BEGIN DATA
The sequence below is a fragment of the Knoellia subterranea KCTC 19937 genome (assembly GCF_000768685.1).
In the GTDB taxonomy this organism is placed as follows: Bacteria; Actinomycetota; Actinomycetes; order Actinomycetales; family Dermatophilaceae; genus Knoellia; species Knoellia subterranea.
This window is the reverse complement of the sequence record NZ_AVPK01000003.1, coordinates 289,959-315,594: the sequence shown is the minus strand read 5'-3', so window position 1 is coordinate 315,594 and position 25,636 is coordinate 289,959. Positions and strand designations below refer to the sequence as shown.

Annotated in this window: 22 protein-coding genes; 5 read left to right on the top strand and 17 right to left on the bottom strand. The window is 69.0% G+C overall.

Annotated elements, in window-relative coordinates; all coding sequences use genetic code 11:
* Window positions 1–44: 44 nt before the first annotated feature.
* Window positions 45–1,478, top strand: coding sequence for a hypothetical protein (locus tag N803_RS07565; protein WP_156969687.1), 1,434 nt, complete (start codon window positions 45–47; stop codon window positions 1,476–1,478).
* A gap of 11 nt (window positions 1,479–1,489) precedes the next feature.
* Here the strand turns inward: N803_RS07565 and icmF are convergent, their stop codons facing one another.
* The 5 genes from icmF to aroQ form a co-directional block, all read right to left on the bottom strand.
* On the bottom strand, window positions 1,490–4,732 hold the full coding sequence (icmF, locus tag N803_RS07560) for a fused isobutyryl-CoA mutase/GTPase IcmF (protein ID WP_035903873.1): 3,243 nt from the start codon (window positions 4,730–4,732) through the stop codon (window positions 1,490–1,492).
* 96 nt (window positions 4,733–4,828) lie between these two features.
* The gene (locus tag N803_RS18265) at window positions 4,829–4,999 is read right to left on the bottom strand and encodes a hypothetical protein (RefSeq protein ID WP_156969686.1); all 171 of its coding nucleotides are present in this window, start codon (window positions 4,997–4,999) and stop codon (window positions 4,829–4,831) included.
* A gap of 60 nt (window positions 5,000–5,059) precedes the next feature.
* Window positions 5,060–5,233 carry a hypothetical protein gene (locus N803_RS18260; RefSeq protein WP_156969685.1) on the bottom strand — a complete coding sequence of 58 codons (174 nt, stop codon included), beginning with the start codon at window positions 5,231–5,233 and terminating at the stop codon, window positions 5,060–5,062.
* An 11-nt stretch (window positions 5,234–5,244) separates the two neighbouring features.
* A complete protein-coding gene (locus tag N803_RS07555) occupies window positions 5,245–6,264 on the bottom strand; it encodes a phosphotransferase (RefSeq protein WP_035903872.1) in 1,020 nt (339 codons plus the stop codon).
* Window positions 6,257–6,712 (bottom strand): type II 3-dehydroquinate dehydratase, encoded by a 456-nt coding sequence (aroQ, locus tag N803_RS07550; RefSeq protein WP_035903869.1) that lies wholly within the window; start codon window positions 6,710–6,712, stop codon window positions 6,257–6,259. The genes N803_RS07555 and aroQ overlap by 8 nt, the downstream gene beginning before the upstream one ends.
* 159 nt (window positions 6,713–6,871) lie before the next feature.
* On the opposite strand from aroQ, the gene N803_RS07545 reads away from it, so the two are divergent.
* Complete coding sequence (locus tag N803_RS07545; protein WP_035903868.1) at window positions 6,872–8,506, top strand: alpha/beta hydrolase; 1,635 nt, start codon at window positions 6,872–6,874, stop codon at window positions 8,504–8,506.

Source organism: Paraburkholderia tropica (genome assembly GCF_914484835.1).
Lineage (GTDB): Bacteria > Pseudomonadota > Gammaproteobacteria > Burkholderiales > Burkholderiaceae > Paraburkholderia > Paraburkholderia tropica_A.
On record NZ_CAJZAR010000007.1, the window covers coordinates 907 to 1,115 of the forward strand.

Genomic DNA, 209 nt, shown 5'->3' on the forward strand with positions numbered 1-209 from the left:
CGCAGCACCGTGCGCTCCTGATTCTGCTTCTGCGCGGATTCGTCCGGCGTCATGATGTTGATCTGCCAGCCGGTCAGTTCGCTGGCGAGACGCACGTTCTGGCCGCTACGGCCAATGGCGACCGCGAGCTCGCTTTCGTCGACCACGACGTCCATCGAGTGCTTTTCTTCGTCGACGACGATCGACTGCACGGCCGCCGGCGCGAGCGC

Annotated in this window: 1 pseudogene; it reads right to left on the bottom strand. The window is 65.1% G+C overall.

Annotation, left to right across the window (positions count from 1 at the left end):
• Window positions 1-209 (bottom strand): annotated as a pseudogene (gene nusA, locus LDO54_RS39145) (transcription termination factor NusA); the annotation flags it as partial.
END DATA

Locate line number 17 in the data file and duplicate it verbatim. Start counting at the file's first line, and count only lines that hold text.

* A complete protein-coding gene (locus tag N803_RS07555) occupies window positions 5,245–6,264 on the bottom strand; it encodes a phosphotransferase (RefSeq protein WP_035903872.1) in 1,020 nt (339 codons plus the stop codon).